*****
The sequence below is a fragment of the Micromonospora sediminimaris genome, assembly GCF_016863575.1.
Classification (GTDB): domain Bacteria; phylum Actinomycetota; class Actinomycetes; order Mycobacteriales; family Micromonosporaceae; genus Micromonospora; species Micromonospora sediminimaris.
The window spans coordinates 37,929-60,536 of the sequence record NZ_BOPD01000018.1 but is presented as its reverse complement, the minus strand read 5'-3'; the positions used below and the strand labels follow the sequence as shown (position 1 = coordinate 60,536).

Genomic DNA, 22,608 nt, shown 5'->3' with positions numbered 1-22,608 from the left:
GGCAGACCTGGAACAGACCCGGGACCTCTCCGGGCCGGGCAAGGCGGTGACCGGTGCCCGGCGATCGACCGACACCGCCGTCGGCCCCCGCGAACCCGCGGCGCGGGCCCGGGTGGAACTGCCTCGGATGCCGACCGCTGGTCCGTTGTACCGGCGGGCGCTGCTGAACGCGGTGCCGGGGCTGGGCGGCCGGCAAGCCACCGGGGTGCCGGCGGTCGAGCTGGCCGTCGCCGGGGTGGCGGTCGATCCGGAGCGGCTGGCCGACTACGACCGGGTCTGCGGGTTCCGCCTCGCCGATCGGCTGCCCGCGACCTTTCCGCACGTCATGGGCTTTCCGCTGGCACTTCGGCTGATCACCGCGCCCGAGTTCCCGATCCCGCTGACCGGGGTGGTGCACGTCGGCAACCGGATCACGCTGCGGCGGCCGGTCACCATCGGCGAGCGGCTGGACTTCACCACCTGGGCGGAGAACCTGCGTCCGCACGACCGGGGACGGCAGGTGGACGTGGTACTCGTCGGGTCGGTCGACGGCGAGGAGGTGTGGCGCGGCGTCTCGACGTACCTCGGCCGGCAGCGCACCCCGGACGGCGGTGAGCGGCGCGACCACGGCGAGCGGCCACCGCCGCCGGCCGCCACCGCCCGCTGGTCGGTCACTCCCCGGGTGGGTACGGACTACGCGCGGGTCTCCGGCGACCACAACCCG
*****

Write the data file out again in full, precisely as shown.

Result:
The sequence below is a fragment of the Micromonospora sediminimaris genome, assembly GCF_016863575.1.
Classification (GTDB): domain Bacteria; phylum Actinomycetota; class Actinomycetes; order Mycobacteriales; family Micromonosporaceae; genus Micromonospora; species Micromonospora sediminimaris.
The window spans coordinates 37,929-60,536 of the sequence record NZ_BOPD01000018.1 but is presented as its reverse complement, the minus strand read 5'-3'; the positions used below and the strand labels follow the sequence as shown (position 1 = coordinate 60,536).

Genomic DNA, 22,608 nt, shown 5'->3' with positions numbered 1-22,608 from the left:
GGCAGACCTGGAACAGACCCGGGACCTCTCCGGGCCGGGCAAGGCGGTGACCGGTGCCCGGCGATCGACCGACACCGCCGTCGGCCCCCGCGAACCCGCGGCGCGGGCCCGGGTGGAACTGCCTCGGATGCCGACCGCTGGTCCGTTGTACCGGCGGGCGCTGCTGAACGCGGTGCCGGGGCTGGGCGGCCGGCAAGCCACCGGGGTGCCGGCGGTCGAGCTGGCCGTCGCCGGGGTGGCGGTCGATCCGGAGCGGCTGGCCGACTACGACCGGGTCTGCGGGTTCCGCCTCGCCGATCGGCTGCCCGCGACCTTTCCGCACGTCATGGGCTTTCCGCTGGCACTTCGGCTGATCACCGCGCCCGAGTTCCCGATCCCGCTGACCGGGGTGGTGCACGTCGGCAACCGGATCACGCTGCGGCGGCCGGTCACCATCGGCGAGCGGCTGGACTTCACCACCTGGGCGGAGAACCTGCGTCCGCACGACCGGGGACGGCAGGTGGACGTGGTACTCGTCGGGTCGGTCGACGGCGAGGAGGTGTGGCGCGGCGTCTCGACGTACCTCGGCCGGCAGCGCACCCCGGACGGCGGTGAGCGGCGCGACCACGGCGAGCGGCCACCGCCGCCGGCCGCCACCGCCCGCTGGTCGGTCACTCCCCGGGTGGGTACGGACTACGCGCGGGTCTCCGGCGACCACAACCCG